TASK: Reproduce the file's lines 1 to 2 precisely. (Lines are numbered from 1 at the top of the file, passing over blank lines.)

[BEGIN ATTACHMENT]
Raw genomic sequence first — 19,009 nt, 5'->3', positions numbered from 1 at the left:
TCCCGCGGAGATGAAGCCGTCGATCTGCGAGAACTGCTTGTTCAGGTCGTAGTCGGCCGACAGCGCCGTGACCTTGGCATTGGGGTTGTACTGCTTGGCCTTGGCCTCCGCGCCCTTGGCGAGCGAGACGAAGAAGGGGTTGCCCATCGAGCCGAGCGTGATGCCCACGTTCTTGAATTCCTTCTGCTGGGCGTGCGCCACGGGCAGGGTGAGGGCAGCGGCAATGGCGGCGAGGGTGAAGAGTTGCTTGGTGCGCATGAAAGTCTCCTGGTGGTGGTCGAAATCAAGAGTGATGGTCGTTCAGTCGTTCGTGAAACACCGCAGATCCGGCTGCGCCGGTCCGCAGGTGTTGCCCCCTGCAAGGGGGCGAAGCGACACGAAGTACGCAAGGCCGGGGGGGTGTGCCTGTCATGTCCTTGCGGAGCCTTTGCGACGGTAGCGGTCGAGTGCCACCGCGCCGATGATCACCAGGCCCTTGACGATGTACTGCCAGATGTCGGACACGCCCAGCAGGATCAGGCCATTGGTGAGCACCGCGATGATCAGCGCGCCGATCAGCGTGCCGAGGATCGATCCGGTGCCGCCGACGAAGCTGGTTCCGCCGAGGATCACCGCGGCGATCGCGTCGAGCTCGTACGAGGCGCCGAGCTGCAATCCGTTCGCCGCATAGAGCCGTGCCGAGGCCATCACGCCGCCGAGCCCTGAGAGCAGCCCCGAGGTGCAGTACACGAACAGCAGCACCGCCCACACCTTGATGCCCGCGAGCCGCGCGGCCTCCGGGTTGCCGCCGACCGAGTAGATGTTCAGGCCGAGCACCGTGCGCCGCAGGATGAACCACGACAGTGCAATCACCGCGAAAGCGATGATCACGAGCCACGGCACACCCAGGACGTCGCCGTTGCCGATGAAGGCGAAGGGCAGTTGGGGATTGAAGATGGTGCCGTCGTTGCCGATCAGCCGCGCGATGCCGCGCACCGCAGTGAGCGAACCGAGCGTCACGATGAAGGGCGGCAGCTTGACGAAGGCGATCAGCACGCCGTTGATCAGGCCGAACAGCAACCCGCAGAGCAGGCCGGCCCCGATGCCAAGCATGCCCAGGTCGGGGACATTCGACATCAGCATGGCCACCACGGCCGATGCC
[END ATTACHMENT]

Raw genomic sequence first — 19,009 nt, 5'->3', positions numbered from 1 at the left:
TCCCGCGGAGATGAAGCCGTCGATCTGCGAGAACTGCTTGTTCAGGTCGTAGTCGGCCGACAGCGCCGTGACCTTGGCATTGGGGTTGTACTGCTTGGCCTTGGCCTCCGCGCCCTTGGCGAGCGAGACGAAGAAGGGGTTGCCCATCGAGCCGAGCGTGATGCCCACGTTCTTGAATTCCTTCTGCTGGGCGTGCGCCACGGGCAGGGTGAGGGCAGCGGCAATGGCGGCGAGGGTGAAGAGTTGCTTGGTGCGCATGAAAGTCTCCTGGTGGTGGTCGAAATCAAGAGTGATGGTCGTTCAGTCGTTCGTGAAACACCGCAGATCCGGCTGCGCCGGTCCGCAGGTGTTGCCCCCTGCAAGGGGGCGAAGCGACACGAAGTACGCAAGGCCGGGGGGGTGTGCCTGTCATGTCCTTGCGGAGCCTTTGCGACGGTAGCGGTCGAGTGCCACCGCGCCGATGATCACCAGGCCCTTGACGATGTACTGCCAGATGTCGGACACGCCCAGCAGGATCAGGCCATTGGTGAGCACCGCGATGATCAGCGCGCCGATCAGCGTGCCGAGGATCGATCCGGTGCCGCCGACGAAGCTGGTTCCGCCGAGGATCACCGCGGCGATCGCGTCGAGCTCGTACGAGGCGCCGAGCTGCAATCCGTTCGCCGCATAGAGCCGTGCCGAGGCCATCACGCCGCCGAGCCCTGAGAGCAGCCCCGAGGTGCAGTACACGAACAGCAGCACCGCCCACACCTTGATGCCCGCGAGCCGCGCGGCCTCCGGGTTGCCGCCGACCGAGTAGATGTTCAGGCCGAGCACCGTGCGCCGCAGGATGAACCACGACAGTGCAATCACCGCGAAAGCGATGATCACGAGCCACGGCACACCCAGGACGTCGCCGTTGCCGATGAAGGCGAAGGGCAGTTGGGGATTGAAGATGGTGCCGTCGTTGCCGATCAGCCGCGCGATGCCGCGCACCGCAGTGAGCGAACCGAGCGTCACGATGAAGGGCGGCAGCTTGACGAAGGCGATCAGCACGCCGTTGATCAGGCCGAACAGCAACCCGCAGAGCAGGCCGGCCCCGATGCCAAGCATGCCCAGGTCGGGGACATTCGACATCAGCATGGCCACCACGGCCGATGCC